Weave in, Without

19 august, 2020

Image provided by the Author

The Carpathians exist in distinction and abundance. 

Wool rugs covered in patterns containing geometrics and creating pyramids draped across racks outside homes in Yavoriv. Silver German cars with Polish plates. Hand-coloured photographs of men and boys in Malanka masks—big and bold ghouls and boars, roaring and romping.

The architecture embodies the bounty, particularly the khatas covered in sheets of tin stamped with goblets and deers and suns—a pseudo-pagan set of hieroglyphs never montaged the same way twice. To the millennial eye, these cabins are coated in emojis. Peaches and eggplants have their implicit meanings on iMessage. A flower in full bloom on a house in Kosiv suggests ripeness too. The impression is there, if you want it. 

Summer fling don’t mean a thing. Until it means everything. Cell coverage is spotty, so a sign on stamped tin registers quicker than a text.

The Carpathians are especially ripe this summer, too much so. Cataclysmic flooding has washed away bridges, flooded wells, and made isolated places even more isolated. The perilous situation is a byproduct of excessive rainfall and the consequences of illegal logging—a strange paradox given the prominence of stout, green trees in the visual vernacular of the region on village crests, postcard views, and so on.

Image provided by the Author

This over-ripeness set the tone for a two-week residency I co-managed in the Carpathians with the Ivano-Frankivsk-based curator Anna Potyomkina in early June. Conducted in coordination with Insha Osvita and housed at Khata Maysternya, a retreat managed by Oleksandr Moskovchuk situated in a gap in the woods in the hills above the village of Babyn in Kosiv region, the programme paired two curators, Potyomkina and me, with two artists, Kyiv-based Katya Buchatska and Clemens Poole, who splits his time between Kyiv and New York. 

There was a third curator of the residency—the aforementioned rain. For all intents and purposes, the rain was the Chief Curator and Anna and I functioned primarily as its assistants. Indeed, the rain had veto power in all decisions, shaping the schedule and dictating production parameters. Subordinated to the rain’s regime, our relationship with the territory and our sense of what was possible evolved dramatically.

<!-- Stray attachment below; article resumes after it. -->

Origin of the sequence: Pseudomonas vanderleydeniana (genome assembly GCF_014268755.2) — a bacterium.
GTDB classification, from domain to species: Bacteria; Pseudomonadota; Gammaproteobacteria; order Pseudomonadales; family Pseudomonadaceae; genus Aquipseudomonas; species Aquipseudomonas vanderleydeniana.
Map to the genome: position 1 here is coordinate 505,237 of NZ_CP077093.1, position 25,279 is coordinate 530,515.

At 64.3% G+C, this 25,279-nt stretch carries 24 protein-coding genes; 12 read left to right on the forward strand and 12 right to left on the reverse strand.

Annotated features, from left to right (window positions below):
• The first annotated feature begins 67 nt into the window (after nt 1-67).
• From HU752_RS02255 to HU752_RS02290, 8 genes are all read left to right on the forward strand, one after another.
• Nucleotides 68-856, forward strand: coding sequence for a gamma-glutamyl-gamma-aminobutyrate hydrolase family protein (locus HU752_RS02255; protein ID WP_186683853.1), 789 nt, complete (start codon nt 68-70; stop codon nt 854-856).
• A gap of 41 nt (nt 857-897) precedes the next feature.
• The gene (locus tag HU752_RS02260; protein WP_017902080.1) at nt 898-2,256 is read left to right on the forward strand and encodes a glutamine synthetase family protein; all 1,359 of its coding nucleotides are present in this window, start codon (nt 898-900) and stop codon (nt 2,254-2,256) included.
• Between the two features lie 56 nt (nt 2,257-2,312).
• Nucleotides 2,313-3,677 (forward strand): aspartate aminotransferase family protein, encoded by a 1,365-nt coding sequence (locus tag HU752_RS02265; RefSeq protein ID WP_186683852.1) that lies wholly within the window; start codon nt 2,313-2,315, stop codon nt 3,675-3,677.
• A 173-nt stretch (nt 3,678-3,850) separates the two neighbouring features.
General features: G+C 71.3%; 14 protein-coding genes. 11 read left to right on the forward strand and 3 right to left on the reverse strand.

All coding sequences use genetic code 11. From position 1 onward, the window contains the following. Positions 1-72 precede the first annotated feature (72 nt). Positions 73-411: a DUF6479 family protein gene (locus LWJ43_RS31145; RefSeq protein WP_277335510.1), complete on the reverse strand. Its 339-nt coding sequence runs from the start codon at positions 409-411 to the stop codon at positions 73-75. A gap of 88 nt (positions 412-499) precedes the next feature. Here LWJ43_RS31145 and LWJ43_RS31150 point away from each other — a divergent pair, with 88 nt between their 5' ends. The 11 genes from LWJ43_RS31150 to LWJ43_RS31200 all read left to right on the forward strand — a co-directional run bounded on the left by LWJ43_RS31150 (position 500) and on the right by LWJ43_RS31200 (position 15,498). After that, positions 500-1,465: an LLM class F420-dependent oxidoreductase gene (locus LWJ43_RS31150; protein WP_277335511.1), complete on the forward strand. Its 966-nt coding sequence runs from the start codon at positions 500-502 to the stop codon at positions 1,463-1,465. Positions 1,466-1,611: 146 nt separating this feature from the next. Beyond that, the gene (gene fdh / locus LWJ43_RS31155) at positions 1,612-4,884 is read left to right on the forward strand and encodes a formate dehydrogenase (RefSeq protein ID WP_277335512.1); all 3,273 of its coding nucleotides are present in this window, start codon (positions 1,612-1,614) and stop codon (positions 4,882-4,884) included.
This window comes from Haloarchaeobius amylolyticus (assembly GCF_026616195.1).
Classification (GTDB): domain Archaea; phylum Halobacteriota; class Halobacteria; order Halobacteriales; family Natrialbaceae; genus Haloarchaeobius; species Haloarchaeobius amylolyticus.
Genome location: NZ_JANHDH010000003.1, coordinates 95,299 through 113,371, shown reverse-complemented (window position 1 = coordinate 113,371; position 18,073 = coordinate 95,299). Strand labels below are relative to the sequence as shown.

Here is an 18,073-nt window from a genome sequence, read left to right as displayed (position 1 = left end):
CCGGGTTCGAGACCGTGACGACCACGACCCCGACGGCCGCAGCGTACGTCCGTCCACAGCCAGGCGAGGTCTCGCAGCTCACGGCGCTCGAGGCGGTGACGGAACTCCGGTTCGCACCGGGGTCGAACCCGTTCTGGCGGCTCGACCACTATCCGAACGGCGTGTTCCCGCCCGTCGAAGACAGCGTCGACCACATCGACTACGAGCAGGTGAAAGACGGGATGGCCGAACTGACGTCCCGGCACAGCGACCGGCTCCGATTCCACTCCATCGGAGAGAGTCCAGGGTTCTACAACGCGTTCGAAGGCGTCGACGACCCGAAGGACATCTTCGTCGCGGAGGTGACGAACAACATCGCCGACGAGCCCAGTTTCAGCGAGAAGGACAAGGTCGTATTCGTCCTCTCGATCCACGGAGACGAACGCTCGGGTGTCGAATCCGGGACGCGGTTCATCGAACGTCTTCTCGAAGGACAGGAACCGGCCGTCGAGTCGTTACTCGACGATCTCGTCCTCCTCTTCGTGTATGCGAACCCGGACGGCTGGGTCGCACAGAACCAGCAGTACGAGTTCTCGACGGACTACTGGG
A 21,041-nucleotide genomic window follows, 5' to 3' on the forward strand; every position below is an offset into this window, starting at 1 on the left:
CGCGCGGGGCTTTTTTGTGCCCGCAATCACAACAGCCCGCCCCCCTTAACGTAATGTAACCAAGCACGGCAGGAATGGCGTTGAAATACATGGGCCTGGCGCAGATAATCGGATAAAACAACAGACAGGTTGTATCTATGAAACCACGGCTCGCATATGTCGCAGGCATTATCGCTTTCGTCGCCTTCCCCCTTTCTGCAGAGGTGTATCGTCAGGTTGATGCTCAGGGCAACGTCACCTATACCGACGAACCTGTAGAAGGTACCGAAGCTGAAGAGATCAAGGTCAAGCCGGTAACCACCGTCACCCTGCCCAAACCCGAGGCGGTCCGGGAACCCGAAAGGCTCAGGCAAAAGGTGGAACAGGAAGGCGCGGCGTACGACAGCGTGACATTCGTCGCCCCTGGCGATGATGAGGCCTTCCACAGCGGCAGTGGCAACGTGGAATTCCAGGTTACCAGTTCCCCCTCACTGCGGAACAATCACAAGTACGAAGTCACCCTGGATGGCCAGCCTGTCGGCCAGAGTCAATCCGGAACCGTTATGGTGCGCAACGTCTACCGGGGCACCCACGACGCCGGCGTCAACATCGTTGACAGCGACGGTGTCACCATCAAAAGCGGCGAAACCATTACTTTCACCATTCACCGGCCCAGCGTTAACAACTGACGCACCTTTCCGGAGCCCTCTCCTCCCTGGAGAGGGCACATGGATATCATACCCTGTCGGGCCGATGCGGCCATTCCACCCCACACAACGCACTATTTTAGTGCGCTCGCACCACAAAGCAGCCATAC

At the beginning of the residency, we read an interview with the American artist Helen Mirra, whose practice is grounded in walking and understated weaving. In her conversation with the interviewer, Mirra mentions that she is working with a renewed focus on “figuratively moving to the side.” The textile artist is seeking to reduce the role of her ego in her engagement with the environment as part of her overall trajectory “toward death and hopefully the deathless.” Her comments simultaneously excoriate and exonerate my personal experience in the Carpathians and the trajectories of our collective residency.

Every afternoon, our group would take a hike. With each passing day, the man-made trails incised through the trails became muddier and slipperier. Man’s way became more and more impassable. Faced with such a reality, we increasingly moved to the side, shifting beyond the bounds of the trail into the brush and scrub. That which had been cleared was less traversable than that which remained dense and unkempt. We could only gain traction when we went outside the lines. 

Two questions dominated our days: 1) should we descend or ascend? And 2) should we weave in or weave out? 

Khata Maysternya is located several hundred meters above the ‘center’ of Babyn, a loose settlement of roughly one thousand residents. Each day, we were faced with the decision of whether to venture down into Babyn and by proxy into the villages and cities which existed a cab/bus ride away or hike up further into the mountains, whose principal inhabitants are rocks, sheep, and snails.

Aware of how ostentatious it sounds, our decision was one of nature versus culture; the two main buildings in Babyn are a church and a yellow House of Culture, which is at least twice the size of the church. In theory, our team was there to ‘do’ culture. In practice, we usually chose nature. 

(The only day I walked alone, I descended. I wound up spending two hours at a mini-mart talking about Soros and Ukraine’s land privatization law with the owner, Yaroslav, his friend, Ivan, and Yaroslav’s son, Andrii. Horilka and bryndza were involved. As was a photoshoot with my cowboy hat.)